June 2016
Feeding Facts

All Is Not Lost

I have noticed, as I age, time does seem to pass more rapidly. Events seem to come and go with increasing speed. One such event that seems to be marching toward us with increasing momentum is the Veterinary Feed Directive, the act removing the use of humanly important antibiotics in the food chain. Well, it doesn’t entirely remove them, but ensures they are used more judiciously.

As I have formulated rations over the years, I have witnessed in some operations some antibiotics not used in the most judicious fashion. They had become a crutch and producers had replaced good management practices with the overuse of antibiotics. You need to understand that these important antibiotics haven’t been taken from us; they will just be regulated more closely to ensure they are used properly. This new law is very important to the Food and Drug Administration and Congress because they feel it will significantly decrease the growing number of bacteria that are becoming more resistant to these antibiotics.

I strongly encourage all livestock producers to develop a strong relationship with a qualified veterinarian. This veterinarian needs to have a complete working knowledge of the VFD law. The veterinarian will be your key – and only key – to using these medically important antibiotics in your operation. Therefore, these antibiotics can still be used, but their use will be monitored by the veterinarian.

Many producers view these changes as negatively impacting them. However, it could improve the efficiency and profitability of their operation. But, we don’t need to forget that some antibiotics medically important to livestock producers will be unaffected. One such class is ionophores. Ionophores are critically important to several species of livestock that are fed to be meat products for human consumption.

These antibiotics are most commonly used in poultry, cattle, small ruminant and rabbit production. They are important in controlling unwanted bacteria in the digestive tracts of these species. The control of these bacteria aids in improving growth and feed efficiency. These drugs are very useful in controlling coccidiosis. These bacteria can be very detrimental to performance and even cause death if left untreated.

Ionophores in cattle production tend to improve feed efficiency by as much as 10 percent. This improvement is also associated with growth improvement by about 5 percent. This, along with coccidiosis control, makes these antibiotics important in cattle production. In cattle, the ionophores shift volatile fatty acid production so that more proprionic acid is produced. Proprionic acid is the most energy-laden of the volatile fatty acids produced by the bacteria present in the rumen. Therefore, this shift in VFA production leads to more efficient growth.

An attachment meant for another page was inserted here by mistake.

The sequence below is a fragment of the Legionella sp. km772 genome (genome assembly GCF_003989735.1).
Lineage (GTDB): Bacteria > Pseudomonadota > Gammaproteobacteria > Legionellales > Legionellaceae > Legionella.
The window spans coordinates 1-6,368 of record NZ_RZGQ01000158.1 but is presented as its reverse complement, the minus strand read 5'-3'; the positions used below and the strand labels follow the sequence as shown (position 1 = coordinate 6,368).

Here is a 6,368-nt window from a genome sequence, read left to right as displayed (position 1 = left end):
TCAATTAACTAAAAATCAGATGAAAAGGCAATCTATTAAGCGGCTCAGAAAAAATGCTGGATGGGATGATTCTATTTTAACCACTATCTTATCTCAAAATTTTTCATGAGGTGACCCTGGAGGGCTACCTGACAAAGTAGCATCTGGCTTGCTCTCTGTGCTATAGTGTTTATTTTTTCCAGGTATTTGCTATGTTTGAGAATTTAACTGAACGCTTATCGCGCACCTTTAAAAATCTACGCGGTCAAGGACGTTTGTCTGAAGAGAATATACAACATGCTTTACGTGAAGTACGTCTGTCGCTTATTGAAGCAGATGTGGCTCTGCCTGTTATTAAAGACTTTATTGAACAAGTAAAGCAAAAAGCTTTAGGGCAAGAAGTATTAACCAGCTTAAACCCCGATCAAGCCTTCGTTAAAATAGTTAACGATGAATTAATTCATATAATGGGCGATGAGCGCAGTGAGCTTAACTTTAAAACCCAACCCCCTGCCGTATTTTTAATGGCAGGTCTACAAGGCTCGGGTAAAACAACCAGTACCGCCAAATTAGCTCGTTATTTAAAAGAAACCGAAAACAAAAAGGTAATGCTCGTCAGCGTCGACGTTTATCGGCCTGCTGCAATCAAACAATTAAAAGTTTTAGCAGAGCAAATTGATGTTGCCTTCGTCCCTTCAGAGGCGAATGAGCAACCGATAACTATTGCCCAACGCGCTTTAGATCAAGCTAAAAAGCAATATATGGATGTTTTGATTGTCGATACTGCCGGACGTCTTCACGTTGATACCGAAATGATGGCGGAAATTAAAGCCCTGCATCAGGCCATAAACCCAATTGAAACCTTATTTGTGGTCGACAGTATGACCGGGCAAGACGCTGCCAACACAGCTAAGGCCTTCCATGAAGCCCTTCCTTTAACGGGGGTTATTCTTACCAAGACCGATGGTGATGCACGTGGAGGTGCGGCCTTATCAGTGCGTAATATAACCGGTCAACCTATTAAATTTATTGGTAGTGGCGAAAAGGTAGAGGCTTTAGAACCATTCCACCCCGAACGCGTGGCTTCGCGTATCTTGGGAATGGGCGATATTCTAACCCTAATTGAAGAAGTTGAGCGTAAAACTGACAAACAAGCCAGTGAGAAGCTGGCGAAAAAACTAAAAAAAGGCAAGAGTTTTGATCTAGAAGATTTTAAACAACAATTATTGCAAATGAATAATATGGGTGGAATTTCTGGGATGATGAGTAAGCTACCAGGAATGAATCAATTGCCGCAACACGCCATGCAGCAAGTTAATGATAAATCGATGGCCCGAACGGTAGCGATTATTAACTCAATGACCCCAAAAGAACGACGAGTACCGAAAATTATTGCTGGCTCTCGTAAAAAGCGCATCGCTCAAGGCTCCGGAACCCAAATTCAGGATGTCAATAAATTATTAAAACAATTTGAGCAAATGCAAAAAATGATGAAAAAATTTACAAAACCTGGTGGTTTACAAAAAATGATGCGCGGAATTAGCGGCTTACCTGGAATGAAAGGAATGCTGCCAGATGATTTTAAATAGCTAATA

In monogastrics, ionophores are primarily used for the control of coccidiosis. In these species, coccidiosis can be very detrimental to efficient production. Heavy coccidiosis infestations can also cause higher morbidity and mortality in these species.

Ionophores are primarily administered in the feed in monogastrics, but can be also be administered in minerals or in high- or low-moisture tubs to ruminants. Ionophores are especially toxic to horses, so if you decide to use an ionophore be sure to not allow any equine access to these products.

The industry is worried about the implementation of the VFD law because many people think it will prohibit them from using antibiotics. In reality, this law only touches those medically important for humans. In fact, we in animal agriculture still have access to those antibiotics; we will just be required to use them more judiciously.

As you make decisions concerning the feeding options in your operation, consider using one of these antibiotics to help improve the growth and efficiency of your livestock. In addition to improving growth, these antibiotics also improve the overall digestive health of your animals. As always, read the feed labels and only feed these products as directed. I encourage you to use every option available to ensure the profitability of your operation.

Stephen Donaldson is AFC’s animal nutritionist. If I can help any of you, please get in touch with me and let’s succeed together. You can reach me at 256-476-5272 or This email address is being protected from spambots. You need JavaScript enabled to view it..